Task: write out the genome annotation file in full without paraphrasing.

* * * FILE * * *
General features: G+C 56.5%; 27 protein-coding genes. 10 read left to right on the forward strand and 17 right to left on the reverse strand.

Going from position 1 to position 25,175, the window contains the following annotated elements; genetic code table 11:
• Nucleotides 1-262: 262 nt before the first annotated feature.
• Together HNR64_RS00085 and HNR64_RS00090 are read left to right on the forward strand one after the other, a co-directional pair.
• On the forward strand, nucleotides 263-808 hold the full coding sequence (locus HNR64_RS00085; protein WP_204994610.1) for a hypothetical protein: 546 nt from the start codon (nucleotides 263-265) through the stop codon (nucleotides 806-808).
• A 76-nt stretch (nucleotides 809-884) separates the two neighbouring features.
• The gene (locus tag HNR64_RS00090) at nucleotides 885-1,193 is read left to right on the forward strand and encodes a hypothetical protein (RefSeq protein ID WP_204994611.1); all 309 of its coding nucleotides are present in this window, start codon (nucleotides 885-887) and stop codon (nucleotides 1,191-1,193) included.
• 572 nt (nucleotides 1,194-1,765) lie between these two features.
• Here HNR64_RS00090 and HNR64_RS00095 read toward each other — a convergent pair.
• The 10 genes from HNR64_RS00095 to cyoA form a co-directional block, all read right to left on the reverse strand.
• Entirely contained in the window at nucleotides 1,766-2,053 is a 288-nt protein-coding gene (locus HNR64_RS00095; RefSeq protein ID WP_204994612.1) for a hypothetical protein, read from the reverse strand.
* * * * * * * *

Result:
General features: G+C 56.5%; 27 protein-coding genes. 10 read left to right on the forward strand and 17 right to left on the reverse strand.

Going from position 1 to position 25,175, the window contains the following annotated elements; genetic code table 11:
• Nucleotides 1-262: 262 nt before the first annotated feature.
• Together HNR64_RS00085 and HNR64_RS00090 are read left to right on the forward strand one after the other, a co-directional pair.
• On the forward strand, nucleotides 263-808 hold the full coding sequence (locus HNR64_RS00085; protein WP_204994610.1) for a hypothetical protein: 546 nt from the start codon (nucleotides 263-265) through the stop codon (nucleotides 806-808).
• A 76-nt stretch (nucleotides 809-884) separates the two neighbouring features.
• The gene (locus tag HNR64_RS00090) at nucleotides 885-1,193 is read left to right on the forward strand and encodes a hypothetical protein (RefSeq protein ID WP_204994611.1); all 309 of its coding nucleotides are present in this window, start codon (nucleotides 885-887) and stop codon (nucleotides 1,191-1,193) included.
• 572 nt (nucleotides 1,194-1,765) lie between these two features.
• Here HNR64_RS00090 and HNR64_RS00095 read toward each other — a convergent pair.
• The 10 genes from HNR64_RS00095 to cyoA form a co-directional block, all read right to left on the reverse strand.
• Entirely contained in the window at nucleotides 1,766-2,053 is a 288-nt protein-coding gene (locus HNR64_RS00095; RefSeq protein ID WP_204994612.1) for a hypothetical protein, read from the reverse strand.